Campbell v. Ford Motor Co., No. B221322.

CourtCalifornia Court of Appeals
Writing for the CourtWOODS
Citation2012 Daily Journal D.A.R. 6521,141 Cal.Rptr.3d 390,206 Cal.App.4th 15,12 Cal. Daily Op. Serv. 5459
PartiesMary CAMPBELL, Plaintiff and Respondent, v. FORD MOTOR COMPANY, Defendant and Appellant.
Docket NumberNo. B221322.
Decision Date19 June 2012

206 Cal.App.4th 15
141 Cal.Rptr.3d 390
12 Cal.
Daily Op. Serv. 5459
2012 Daily Journal D.A.R. 6521

Mary CAMPBELL, Plaintiff and Respondent,
FORD MOTOR COMPANY, Defendant and Appellant.

No. B221322.

Court of Appeal, Second District, Division 7, California.

May 21, 2012.
As Modified on Denial of Rehearing June 19, 2012.

[141 Cal.Rptr.3d 392]

Nixon Peabody, San Francisco, Ronald F. Lopez, Lauren Michals and Margarita Gevondyan; Craig Morgan, admitted pro hac vice, for Defendant and Appellant.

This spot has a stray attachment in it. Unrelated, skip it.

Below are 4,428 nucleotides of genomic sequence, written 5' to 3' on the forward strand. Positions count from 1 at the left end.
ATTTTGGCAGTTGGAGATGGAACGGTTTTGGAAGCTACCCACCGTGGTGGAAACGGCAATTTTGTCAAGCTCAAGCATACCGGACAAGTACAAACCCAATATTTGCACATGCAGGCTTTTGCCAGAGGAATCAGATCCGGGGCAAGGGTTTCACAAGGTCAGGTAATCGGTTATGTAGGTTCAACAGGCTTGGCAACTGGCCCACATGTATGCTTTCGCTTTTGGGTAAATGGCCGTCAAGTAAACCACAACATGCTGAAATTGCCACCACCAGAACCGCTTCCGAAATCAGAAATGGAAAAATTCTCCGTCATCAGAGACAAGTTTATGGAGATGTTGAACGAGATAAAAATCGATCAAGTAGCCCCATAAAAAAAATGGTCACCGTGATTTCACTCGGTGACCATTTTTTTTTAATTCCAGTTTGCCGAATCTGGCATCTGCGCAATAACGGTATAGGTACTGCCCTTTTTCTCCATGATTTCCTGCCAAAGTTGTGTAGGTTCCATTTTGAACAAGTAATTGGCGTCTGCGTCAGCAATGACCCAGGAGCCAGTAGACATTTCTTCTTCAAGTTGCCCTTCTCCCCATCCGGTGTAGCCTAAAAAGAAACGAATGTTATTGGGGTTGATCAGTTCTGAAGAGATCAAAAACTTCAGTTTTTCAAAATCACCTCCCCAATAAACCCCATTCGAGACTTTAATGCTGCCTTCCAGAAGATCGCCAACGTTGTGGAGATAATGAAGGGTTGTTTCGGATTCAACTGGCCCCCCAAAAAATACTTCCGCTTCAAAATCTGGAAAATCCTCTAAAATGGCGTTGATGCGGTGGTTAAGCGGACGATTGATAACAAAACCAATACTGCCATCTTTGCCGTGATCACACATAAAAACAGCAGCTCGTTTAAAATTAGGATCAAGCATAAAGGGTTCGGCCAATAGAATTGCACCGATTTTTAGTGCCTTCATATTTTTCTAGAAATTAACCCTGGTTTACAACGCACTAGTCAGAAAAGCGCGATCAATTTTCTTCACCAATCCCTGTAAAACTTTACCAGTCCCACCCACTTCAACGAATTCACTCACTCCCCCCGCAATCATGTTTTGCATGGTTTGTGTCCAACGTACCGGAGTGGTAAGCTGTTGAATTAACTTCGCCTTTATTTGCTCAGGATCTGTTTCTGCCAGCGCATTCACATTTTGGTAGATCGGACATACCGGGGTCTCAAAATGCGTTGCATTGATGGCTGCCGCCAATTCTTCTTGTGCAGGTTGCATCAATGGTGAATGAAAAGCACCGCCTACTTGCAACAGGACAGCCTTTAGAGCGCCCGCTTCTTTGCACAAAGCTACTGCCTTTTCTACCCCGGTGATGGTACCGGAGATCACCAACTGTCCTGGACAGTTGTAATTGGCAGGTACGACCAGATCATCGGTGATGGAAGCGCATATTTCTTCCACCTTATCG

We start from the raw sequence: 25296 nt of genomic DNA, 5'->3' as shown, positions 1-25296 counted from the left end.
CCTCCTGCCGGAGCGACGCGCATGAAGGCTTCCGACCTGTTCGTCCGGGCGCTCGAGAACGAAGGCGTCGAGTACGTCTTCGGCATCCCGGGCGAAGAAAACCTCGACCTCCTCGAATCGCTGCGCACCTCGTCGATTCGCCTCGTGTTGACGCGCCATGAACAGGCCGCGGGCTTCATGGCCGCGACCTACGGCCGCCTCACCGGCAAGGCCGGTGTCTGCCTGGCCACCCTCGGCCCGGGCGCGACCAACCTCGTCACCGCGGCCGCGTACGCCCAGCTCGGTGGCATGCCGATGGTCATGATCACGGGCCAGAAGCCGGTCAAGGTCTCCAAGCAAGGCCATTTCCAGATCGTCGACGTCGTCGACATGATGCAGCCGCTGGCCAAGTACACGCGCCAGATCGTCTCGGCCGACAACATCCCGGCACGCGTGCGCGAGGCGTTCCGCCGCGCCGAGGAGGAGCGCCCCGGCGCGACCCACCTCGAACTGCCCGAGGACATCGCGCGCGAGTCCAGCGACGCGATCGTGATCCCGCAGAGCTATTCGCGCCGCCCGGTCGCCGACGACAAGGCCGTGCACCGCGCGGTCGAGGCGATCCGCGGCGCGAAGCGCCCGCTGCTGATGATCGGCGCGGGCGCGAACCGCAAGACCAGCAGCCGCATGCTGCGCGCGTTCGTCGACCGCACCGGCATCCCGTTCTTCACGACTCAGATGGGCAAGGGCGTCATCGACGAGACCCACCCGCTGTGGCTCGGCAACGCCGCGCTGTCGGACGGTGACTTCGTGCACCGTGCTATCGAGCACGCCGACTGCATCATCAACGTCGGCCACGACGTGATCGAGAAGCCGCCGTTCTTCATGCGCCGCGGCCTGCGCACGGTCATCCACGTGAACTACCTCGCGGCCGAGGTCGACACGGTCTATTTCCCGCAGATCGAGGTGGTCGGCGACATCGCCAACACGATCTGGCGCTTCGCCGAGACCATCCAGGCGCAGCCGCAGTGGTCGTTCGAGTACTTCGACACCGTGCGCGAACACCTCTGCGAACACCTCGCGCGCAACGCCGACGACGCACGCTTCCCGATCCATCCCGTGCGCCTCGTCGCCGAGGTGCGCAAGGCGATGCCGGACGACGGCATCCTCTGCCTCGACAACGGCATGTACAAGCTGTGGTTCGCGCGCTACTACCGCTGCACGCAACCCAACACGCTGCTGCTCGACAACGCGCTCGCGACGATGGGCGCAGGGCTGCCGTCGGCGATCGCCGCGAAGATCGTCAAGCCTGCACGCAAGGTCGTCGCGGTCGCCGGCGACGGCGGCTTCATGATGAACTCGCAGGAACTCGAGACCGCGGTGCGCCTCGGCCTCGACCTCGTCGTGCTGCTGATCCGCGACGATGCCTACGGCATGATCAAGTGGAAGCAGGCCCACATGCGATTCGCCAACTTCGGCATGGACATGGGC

Waters, Kraus & Paul, El Segundo, Paul C. Cook and Michael B. Gurien for Plaintiff and Respondent.

[206 Cal.App.4th 19]INTRODUCTION

The plaintiff, a California resident (since 1956) who had lived in New Jersey until 1951, filed a premises liability action against Ford Motor Company, alleging she had been diagnosed with mesothelioma as a result of her exposure to asbestos from laundering her father's and brother's asbestos-covered clothing during the time they worked with asbestos as independent contractors hired by Ford to install asbestos insulation at its Metuchen, New Jersey plant. At trial, the jury found Ford liable for 5 percent of the plaintiff's damages and awarded her $40,000. Ford appeals, claiming (1) the New Jersey statute of repose bars the plaintiff's action and (2) it owed the plaintiff no duty in this case. We disagree on the first point but agree on the second and therefore reverse.


In 2004, Eileen Honer was diagnosed with mesothelioma.1 A few months later,

[141 Cal.Rptr.3d 393]